Sanctuary Cities

Sanctuary cities are cities that have adopted a policy of not prosecuting undocumented immigrants for violating federal immigrations laws. The idea of sanctuary cities dates back thousands of years and was instituted in 1979 in Los Angeles. San Francisco followed suit in 1989.



Ilya Somin — The Washington Post

Somin examines the case for sanctuary cities from the perspective of the Constitution and Federalism in light of Trump's threats to cut funding:

Under the Constitution, state and local governments have every right to refuse to help enforce federal law. In cases like Printz v. United States (1997) and New York v. United States (1992), the Supreme Court has ruled that the Tenth Amendment forbids federal “commandeering” of state governments to help enforce federal law. Most of the support for this anti-commandeering principle came from conservative justices such as the late Antonin Scalia, who wrote the majority opinion in Printz.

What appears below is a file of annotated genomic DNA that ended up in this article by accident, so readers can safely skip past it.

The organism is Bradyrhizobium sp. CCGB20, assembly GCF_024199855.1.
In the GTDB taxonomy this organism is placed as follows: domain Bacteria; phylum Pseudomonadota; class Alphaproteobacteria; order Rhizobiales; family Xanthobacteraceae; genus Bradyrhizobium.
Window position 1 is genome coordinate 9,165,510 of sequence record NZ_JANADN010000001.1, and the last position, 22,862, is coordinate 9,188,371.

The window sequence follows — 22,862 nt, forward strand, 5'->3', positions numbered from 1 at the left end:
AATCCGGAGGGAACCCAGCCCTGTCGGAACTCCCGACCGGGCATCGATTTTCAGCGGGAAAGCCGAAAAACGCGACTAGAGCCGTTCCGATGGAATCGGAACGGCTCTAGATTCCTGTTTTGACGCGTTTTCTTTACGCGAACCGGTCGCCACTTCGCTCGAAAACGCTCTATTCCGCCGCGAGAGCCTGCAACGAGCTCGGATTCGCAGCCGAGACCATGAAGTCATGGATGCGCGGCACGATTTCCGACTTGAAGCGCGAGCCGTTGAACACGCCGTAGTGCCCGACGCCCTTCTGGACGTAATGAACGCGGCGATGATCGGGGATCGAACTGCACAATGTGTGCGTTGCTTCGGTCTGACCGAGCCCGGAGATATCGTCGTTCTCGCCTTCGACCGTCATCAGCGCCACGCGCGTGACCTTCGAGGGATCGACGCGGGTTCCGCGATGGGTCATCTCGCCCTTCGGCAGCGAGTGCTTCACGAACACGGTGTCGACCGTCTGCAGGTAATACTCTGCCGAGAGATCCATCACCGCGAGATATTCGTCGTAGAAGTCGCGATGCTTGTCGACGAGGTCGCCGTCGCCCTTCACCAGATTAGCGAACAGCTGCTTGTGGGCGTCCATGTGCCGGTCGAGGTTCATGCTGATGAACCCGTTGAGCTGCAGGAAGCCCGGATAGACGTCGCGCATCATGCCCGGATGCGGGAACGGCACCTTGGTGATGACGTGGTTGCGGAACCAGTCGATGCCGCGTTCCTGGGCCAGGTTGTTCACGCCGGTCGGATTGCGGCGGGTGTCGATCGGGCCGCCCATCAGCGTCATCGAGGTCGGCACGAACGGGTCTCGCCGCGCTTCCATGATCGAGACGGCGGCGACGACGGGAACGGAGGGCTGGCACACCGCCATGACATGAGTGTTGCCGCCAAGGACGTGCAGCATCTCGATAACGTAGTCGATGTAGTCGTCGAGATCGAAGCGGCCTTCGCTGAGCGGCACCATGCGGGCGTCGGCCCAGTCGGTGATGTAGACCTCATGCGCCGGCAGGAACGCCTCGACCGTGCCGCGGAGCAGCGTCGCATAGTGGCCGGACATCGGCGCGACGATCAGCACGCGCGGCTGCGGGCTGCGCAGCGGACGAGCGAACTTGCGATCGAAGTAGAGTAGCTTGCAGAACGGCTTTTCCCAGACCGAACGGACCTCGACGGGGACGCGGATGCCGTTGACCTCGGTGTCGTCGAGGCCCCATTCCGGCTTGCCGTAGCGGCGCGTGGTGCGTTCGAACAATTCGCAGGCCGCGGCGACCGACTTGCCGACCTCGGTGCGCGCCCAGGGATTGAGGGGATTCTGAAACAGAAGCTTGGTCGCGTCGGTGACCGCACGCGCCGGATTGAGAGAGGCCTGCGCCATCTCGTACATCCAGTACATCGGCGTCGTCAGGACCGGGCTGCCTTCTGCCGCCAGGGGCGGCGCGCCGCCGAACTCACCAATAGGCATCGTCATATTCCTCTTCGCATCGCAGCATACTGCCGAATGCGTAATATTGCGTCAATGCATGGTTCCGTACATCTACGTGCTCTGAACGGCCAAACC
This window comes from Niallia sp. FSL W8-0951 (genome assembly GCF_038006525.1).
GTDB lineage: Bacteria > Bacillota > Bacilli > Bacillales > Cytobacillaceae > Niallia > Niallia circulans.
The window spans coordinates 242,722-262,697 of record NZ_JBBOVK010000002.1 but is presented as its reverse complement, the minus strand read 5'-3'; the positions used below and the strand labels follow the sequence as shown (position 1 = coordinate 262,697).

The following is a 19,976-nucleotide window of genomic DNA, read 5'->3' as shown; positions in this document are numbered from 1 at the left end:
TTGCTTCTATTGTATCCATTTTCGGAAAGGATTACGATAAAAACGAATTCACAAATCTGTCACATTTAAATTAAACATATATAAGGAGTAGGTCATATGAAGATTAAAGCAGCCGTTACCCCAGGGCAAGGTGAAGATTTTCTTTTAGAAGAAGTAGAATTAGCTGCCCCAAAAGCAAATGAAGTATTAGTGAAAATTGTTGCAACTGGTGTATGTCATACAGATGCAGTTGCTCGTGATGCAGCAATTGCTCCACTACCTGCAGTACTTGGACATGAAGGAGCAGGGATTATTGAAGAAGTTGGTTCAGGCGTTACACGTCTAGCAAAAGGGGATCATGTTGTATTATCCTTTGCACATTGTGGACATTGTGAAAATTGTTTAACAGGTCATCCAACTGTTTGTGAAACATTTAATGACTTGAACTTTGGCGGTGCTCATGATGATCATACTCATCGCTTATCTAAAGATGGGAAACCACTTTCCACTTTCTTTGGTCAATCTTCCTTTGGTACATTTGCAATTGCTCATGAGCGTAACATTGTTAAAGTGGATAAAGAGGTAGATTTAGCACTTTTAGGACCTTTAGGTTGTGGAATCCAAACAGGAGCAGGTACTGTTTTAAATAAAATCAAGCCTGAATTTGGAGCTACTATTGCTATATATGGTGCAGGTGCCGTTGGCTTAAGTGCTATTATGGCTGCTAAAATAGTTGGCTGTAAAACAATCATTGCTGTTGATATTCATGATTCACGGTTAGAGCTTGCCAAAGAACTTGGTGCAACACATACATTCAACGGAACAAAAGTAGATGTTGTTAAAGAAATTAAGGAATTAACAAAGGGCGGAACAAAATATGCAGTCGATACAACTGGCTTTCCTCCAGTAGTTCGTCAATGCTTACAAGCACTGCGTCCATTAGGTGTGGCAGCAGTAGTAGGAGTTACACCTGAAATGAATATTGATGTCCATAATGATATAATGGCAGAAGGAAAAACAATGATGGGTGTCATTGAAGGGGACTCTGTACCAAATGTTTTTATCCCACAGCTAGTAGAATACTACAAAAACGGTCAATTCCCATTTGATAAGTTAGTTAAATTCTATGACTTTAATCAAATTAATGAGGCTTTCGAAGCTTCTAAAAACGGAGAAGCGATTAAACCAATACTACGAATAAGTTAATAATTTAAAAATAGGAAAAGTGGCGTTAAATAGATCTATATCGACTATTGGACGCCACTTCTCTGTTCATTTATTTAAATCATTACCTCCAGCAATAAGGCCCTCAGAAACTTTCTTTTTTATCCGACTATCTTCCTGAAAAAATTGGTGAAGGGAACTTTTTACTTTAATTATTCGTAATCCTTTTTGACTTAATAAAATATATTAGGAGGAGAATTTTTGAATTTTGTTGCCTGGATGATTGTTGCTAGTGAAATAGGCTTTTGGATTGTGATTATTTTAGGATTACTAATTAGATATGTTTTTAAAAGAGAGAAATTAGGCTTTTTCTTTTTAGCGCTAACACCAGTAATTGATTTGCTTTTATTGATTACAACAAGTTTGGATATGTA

Trump has said that he intends to break the resistance of sanctuary cities by cutting off all of their federal funding. The cities might continue resisting even if they do lose some federal funds. But Trump’s threat is not as formidable as it might seem.

Few if any federal grants to state and local governments are conditioned on cooperation with federal deportation efforts. The Supreme Court has long ruled that conditions on federal grants to state and local governments are not enforceable unless they are “unambiguously” stated in the text of the law “so that the States can knowingly decide whether or not to accept those funds.”